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SDSU: No. 1 in your heart, No. 64 in the classroom

If you're like me, you filled out an NCAA men's basketball tournament bracket last week. March Madness is about dreams and escape. For competition, drama and pageantry, no sports tournament in America beats the Big Dance. I'll be watching.

The part that won't be televised, or accompanied by live bands, is a lot less fun to think about — the Academic Progress Rate (APR) of the student-athletes representing their schools. APR measures the academic success or failure of these players and their schools.

The APR metric puts San Diego State (No. 8 seed in the South region) and some other schools in this year's tournament into sharp contrast.

APR is a points-based, four-year average of academic performance that rewards players for remaining eligible and continuing their education at the same school. It provides a real-time snapshot of each team's academic performance. A minimum APR of .930 is needed to qualify for the NCAA tournament — equivalent to a 50 percent graduation rate.

How do SDSU and USD stack up?

This year, Steve Fisher's Aztecs went 26-8, split a regular-season league championship and earned a bid to the NCAA tournament.

The University of San Diego Toreros didn't fare so well. They finished with a losing record and earned no tournament bid. USD fired its head coach, Bill Grier, last week. You could say the two programs are poles apart on the court. They are in the classroom, too.

SDSU's APR comes in at a lowly.939. That's fifth-worst out of the entire field of 68 teams, or 64th out of 68. And there's this: a shocking disparity between the graduation rate of SDSU’s white players and African-Americans (100 percent vs. 50 percent).

Who does SDSU have for company in the cellar of the APR rankings? Coastal Carolina (.910). North Carolina, which is in the throes of a disgraceful academic cheating scandal (.938). Robert Morris (.938). And Arkansas (.937) — the same Arkansas that graduated zero percent of its African-American players while Nolan Richardson was head coach. Zero. Point. Zero.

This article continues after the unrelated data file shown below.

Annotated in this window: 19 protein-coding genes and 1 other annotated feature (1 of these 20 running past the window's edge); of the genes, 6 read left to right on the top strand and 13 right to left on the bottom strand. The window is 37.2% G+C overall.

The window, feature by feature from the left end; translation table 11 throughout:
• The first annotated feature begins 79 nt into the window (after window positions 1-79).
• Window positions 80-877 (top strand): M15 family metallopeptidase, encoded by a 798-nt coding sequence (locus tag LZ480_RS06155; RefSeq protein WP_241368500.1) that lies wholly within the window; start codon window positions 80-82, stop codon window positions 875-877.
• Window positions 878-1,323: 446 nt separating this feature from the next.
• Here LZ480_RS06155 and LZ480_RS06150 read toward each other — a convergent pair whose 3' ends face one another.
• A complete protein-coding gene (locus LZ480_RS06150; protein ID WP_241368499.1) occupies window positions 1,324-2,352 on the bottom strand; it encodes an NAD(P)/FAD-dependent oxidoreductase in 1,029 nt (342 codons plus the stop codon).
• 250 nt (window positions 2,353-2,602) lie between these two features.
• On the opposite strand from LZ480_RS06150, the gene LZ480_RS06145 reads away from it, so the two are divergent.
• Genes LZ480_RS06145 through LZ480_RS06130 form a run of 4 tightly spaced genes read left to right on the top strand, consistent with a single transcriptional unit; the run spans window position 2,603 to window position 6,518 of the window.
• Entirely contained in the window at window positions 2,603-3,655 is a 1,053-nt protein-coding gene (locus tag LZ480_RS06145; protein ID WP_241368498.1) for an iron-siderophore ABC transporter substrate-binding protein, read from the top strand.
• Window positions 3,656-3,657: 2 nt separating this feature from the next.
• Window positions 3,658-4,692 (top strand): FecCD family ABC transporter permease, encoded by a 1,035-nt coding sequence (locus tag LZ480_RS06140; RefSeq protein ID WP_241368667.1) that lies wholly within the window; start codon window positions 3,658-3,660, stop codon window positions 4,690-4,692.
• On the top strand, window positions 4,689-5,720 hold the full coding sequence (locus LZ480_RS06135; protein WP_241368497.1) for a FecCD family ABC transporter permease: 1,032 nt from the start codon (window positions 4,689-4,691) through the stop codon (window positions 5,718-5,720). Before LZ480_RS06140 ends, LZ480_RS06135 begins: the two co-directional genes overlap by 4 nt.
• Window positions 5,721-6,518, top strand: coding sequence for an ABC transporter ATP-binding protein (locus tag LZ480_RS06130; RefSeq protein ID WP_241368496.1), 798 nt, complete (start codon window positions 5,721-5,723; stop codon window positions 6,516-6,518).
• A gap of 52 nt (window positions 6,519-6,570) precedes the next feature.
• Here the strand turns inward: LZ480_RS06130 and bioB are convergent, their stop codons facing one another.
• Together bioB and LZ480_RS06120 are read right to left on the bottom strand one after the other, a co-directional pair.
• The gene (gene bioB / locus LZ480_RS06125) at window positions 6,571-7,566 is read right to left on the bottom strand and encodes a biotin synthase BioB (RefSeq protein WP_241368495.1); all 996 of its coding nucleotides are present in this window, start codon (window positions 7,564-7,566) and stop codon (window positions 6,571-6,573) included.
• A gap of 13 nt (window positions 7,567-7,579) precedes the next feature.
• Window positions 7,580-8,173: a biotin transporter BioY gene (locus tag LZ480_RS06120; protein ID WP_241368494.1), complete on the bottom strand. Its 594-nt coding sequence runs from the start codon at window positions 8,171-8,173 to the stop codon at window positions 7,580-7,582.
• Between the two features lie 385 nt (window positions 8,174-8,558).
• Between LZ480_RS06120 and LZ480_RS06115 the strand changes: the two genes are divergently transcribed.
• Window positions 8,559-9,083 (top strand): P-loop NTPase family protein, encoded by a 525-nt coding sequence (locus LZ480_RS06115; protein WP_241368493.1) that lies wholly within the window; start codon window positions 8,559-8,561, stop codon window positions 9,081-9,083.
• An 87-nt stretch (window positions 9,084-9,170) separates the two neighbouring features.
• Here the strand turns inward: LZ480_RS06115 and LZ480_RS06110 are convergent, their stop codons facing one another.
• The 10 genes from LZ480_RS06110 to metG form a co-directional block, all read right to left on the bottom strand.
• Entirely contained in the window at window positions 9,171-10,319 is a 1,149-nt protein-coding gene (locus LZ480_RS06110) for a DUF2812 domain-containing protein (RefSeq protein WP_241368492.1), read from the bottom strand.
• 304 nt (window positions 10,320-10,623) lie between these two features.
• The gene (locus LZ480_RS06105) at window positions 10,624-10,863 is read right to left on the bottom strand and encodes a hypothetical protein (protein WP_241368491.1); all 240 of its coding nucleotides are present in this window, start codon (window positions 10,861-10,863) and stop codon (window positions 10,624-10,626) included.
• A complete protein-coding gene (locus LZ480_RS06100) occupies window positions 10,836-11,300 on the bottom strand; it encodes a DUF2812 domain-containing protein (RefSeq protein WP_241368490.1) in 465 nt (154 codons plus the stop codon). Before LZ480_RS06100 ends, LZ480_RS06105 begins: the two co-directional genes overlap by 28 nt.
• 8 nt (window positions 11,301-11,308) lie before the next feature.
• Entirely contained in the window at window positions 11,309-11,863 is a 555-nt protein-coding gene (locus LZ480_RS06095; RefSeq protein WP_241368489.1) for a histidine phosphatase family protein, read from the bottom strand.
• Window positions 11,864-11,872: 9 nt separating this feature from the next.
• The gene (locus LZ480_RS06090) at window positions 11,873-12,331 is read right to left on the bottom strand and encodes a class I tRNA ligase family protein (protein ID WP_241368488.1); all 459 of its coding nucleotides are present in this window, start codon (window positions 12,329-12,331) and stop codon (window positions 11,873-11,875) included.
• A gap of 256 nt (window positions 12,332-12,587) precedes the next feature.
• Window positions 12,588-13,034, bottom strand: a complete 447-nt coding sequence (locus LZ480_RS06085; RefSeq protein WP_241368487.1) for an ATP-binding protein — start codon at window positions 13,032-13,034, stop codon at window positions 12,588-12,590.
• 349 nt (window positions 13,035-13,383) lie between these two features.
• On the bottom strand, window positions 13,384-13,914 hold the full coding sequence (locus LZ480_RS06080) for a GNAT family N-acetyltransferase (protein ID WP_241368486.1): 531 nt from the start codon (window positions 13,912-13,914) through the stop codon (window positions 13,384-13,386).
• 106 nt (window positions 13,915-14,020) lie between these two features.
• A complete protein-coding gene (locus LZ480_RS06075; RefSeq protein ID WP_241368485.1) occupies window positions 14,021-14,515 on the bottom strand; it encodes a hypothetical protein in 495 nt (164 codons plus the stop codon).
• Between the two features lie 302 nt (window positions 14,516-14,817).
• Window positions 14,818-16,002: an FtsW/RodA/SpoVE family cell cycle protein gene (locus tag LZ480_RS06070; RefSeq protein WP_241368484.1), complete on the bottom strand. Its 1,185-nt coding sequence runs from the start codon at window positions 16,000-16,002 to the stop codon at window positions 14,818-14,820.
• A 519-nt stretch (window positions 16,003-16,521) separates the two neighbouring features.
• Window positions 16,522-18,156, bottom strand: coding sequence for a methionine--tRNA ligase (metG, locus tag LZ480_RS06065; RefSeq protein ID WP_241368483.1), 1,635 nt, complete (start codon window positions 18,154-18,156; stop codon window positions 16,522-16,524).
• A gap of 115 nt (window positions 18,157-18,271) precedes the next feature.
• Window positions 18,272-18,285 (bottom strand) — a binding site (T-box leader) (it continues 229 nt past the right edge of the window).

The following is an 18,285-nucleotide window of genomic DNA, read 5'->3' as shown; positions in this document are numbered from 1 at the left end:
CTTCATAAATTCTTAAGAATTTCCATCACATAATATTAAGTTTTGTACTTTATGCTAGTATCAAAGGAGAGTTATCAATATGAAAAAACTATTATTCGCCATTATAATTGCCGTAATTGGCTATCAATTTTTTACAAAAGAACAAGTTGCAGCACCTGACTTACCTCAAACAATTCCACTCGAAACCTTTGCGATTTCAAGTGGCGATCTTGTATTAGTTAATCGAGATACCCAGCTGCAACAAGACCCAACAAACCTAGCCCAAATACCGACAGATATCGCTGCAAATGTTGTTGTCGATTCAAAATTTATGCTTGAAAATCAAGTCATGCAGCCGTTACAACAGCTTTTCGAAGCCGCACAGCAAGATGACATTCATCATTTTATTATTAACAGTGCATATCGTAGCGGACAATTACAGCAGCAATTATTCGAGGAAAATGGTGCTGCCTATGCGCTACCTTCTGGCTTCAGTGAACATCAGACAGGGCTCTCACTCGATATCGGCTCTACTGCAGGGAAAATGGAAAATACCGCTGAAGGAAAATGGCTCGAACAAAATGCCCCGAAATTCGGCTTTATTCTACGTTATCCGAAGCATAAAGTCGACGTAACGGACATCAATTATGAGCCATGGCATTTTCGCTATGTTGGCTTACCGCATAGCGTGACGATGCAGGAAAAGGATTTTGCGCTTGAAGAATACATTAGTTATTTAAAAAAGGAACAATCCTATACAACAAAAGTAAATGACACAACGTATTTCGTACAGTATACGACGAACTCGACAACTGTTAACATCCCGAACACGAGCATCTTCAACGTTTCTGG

USD fared better, with an APR of .966. "But they're a losing team," you say. OK. Let's go back to 2008, when USD won 22 games, played in the NCAA tournament and knocked off No. 4-seeded Connecticut. APR: .981.

Am I killing your March Madness buzz? I'm sorry. Here's some good news.

Coaches can't ignore APR anymore. This is because, in 2012, the NCAA began imposing penalties — such as bans on postseason play — for schools whose APR falls below .930. Last year, eight tournament teams fell below .930. This year, only one did. That sounds like progress.

And yet the NCAA shouldn't be the only place to look for solutions. Head coaches need to be part of the solution too.

Head coaches shouldn’t get a pass

When I was thinking about this piece, I thought I ought to talk to an actual head coach. But I couldn’t get hold of Steve Fisher, because SDSU’s media relations guy, Mike May, didn’t return my call. Bill Grier, formerly of USD, was unavailable too.

So I called Digger Phelps. With 21 years of coaching at Fordham and Notre Dame, almost 400 career wins, and no scandals, I figured Digger, who’s now retired, might know something about the role coaches play in making sure their athletes get an education. I also figured he might have some free time on his hands. He did.

I asked Digger what the key to a scandal-free, winning, academically successful program had been for him. He said it was the values on which his University president insisted as a condition of his employment: not breaking NCAA rules, graduating all his players, and competing at a high level – in that order.

I asked him what the role of the head coach was in making sure athletes made academic progress. "Reinforcing those values," he replied.

Few knew it at the time, but Phelps enlisted student managers to tail his players clandestinely on school days, and then report to him on whether they had gone to class. "If I found out you cut class, I sat you down," he said. Phelps' players had good class attendance. I asked him how many of his players graduated. "56 out of 56," he said. "And 26 of them played in the NBA or in Europe." I checked. He was right.

I asked Phelps about his peers. Who among them had similar standards? "Bob Knight," he said. Then a long pause. He couldn't think of any others. He might have added Pat Summitt, the recently retired women's coach at Tennessee. She won more than 1,000 games, with never a whiff of scandal. She also had a 100 percent graduation rate over a 40-year span.

Pat Summitt, Bob Knight and Digger Phelps. Among them, they won more than 2,300 games and led their teams to 74 NCAA tournaments. Nearly all of their players graduated and succeeded outside basketball after basketball. Of course, not everybody can be them. Still, the Roy Williamses (UNC) of the world could learn from their example. Maybe Steve Fisher could too.

Want to see the APR of your favorite team in the tournament? Visit www.ncaa.org/about/resources/research/academic-progress-rate-search.

Lawton is the principal of Lawton Law Firm in downtown San Diego.

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